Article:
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Chapter 4: Answers To Some Common Questions

CHAPTER FOUR
Answers to Some Common Questions


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Are Humanists Agnostics?

Some humanists would call themselves agnostics whereas others prefer the term atheist. But not all such nontheistic individuals qualify as humanists.

Humanists do not have what James H. Leuba called “a God to whom one may pray in the expectation of receiving an answer.” Professor Leuba added, “By 'answer' I mean more than the subjective, psychological effect of prayer.” They find no evidence in the universe of any non-human personality which is concerned for the welfare of the human race.

However, they recognize that God is thought of in a wide variety of ways. The term God is applied by some people to nature, by others to love, by others to goodness in humans, and by still others to the grand design—the way things work in the universe. A humanist does not necessarily reject a very impersonal idea of God, but feels that there are more fitting ways of expressing these aspects of nature.

Although humanists have a nontheistic point of view, it does not follow that all atheists and agnostics could be described as humanists. Agnosticism or atheism is a relatively unimportant part of humanist philosophy. One can be an agnostic or atheist and hold to good ethical values, but atheists and agnostics can also show cruelty in life, or indifference toward other humans. Many humanists dislike the labels of atheism and agnosticism because they know that humanism involves much more. What they do not believe counts relatively little; what they do believe and how they act on their beliefs make them humanists.

But humanists don’t replace worship of a god with worship of humanity, because humanists do not worship in the traditional sense. To be sure, the fulfillment of human life is their highest value and their goal. But they realize that this fulfillment is dependent upon human inter-relationship with other varieties of living things and nature as a whole. They know that nature and its laws largely set the course and determine the goals humans must seek to be fully human. Their needs, their hopes are developed in interaction with each other and nature.

How Do Humanists Use Sacred Scriptures?

Some humanists find inspiration in the scriptures of Buddhism, Confucianism, Islam, Christianity, and other religions. These humanists are students of the Bible or other religious texts and may hold them in high regard. For some, the story of the historical progression of the people in the Middle East from belief in tribal gods to belief in a world god can be inspirational. The Christian Bible, Quran, and other sacred texts, however, are not regarded as authorities in matters of belief and morals. But many stories attributed to the Buddha, Lao-Tzu, Mohammed, Confucius, and Jesus are humanistic in spirit and purpose. Whether or not all religious stories and myths are true does not necessarily matter so long as they serve as useful guideposts for some people.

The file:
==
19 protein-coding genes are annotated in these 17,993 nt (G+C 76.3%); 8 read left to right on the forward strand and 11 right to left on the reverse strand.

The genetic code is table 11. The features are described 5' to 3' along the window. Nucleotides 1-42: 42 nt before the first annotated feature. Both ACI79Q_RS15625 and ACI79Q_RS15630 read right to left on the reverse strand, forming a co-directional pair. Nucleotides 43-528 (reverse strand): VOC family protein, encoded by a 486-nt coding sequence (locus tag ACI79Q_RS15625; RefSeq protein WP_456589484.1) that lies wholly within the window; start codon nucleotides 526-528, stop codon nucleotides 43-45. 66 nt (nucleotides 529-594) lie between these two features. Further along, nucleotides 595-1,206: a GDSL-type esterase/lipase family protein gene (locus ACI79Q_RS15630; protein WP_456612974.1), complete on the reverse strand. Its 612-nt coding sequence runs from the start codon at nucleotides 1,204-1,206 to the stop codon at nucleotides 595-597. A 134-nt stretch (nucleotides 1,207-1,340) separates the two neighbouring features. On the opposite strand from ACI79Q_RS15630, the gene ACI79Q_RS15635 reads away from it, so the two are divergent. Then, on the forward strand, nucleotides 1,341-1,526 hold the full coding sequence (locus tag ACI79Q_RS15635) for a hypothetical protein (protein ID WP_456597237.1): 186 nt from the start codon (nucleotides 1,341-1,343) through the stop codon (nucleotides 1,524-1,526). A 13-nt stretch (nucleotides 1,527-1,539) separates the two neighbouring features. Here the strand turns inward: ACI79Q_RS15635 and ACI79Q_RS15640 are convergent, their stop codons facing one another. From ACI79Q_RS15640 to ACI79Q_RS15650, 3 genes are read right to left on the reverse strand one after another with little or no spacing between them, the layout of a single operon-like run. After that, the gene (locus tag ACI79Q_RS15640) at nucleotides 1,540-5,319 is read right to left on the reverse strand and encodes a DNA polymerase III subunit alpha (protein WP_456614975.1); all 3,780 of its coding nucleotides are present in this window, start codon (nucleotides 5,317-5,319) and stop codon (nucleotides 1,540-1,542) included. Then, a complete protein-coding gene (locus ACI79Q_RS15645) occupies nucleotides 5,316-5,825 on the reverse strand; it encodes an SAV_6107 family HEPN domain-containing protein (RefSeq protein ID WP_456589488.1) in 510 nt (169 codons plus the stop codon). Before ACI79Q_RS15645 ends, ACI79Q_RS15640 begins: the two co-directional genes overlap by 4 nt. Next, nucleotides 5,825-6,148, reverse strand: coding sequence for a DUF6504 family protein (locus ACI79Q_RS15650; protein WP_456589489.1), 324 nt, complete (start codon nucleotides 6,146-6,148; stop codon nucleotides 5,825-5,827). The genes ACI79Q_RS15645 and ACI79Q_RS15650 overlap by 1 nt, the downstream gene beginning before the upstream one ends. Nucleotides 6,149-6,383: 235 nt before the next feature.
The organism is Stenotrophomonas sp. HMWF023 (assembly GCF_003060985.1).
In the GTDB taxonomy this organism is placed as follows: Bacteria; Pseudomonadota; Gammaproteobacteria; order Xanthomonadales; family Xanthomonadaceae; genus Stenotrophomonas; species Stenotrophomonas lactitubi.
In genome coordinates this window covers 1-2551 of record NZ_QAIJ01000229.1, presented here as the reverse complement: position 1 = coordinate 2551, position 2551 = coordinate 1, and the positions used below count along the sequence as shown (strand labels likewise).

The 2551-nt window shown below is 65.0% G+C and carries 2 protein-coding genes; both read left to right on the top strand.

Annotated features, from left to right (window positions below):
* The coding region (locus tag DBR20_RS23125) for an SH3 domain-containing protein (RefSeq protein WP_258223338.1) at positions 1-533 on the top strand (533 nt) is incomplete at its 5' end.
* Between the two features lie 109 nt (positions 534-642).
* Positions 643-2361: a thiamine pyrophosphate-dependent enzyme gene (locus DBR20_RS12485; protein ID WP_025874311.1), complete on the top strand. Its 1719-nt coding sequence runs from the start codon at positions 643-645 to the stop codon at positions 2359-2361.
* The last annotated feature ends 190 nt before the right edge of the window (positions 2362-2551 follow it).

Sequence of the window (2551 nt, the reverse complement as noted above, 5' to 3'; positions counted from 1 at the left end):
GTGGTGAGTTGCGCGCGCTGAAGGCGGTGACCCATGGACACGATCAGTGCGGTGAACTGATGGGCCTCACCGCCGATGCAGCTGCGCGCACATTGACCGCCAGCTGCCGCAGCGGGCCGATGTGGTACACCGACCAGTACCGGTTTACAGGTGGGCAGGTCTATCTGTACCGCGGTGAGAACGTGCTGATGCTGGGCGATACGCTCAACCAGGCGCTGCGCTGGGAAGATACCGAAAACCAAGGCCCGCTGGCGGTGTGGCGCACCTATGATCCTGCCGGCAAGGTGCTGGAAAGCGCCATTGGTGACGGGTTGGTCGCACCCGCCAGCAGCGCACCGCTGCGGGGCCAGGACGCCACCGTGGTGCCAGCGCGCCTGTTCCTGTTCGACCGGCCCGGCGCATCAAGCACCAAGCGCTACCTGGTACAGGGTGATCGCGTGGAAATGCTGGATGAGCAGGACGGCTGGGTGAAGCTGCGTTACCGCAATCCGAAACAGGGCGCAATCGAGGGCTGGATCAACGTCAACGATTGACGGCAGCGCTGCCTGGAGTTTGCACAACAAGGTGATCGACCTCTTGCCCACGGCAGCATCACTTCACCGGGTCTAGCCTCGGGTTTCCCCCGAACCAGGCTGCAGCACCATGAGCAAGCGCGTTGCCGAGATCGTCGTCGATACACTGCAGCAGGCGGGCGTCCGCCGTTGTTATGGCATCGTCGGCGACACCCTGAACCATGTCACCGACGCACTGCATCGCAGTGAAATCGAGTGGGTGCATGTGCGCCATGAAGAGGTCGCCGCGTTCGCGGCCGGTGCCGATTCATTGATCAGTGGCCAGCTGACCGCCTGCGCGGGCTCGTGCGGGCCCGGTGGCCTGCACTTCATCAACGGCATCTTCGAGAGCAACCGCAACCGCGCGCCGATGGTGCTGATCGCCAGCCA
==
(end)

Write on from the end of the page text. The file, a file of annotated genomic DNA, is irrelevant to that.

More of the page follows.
For example, Jesus can be viewed as a great ethical leader. To the work of the previous Jewish prophets he added a special insistence on the place of love, kindness, and forgiveness in human life. Humanists do not attribute divinity to great religious leaders but often find inspiration in their lives and teachings. They believe that the ways of life they taught, or which are attributed to them, have often been obscured by creeds and rituals, and that fundamentally their teachings were concerned with human relations and with the daily practice of social virtues.

What Is the Humanist Basis for Morality?

The humanist basis for morality is found in the study of human beings. Actions are evaluated in terms of their consequences.

The humanist usually looks with favor on the ethical codes of the traditional religions, but points out that in different cultures there are wide differences of opinion as to what is moral.

For centuries the roles of men and women in most New Guinea tribes were well defined and observed. Women planted the food crops, looked after pigs, and took care of the children. Men took care of guard duty, participated in tribal clashes and maintained the cultural practices, which called for much philosophizing.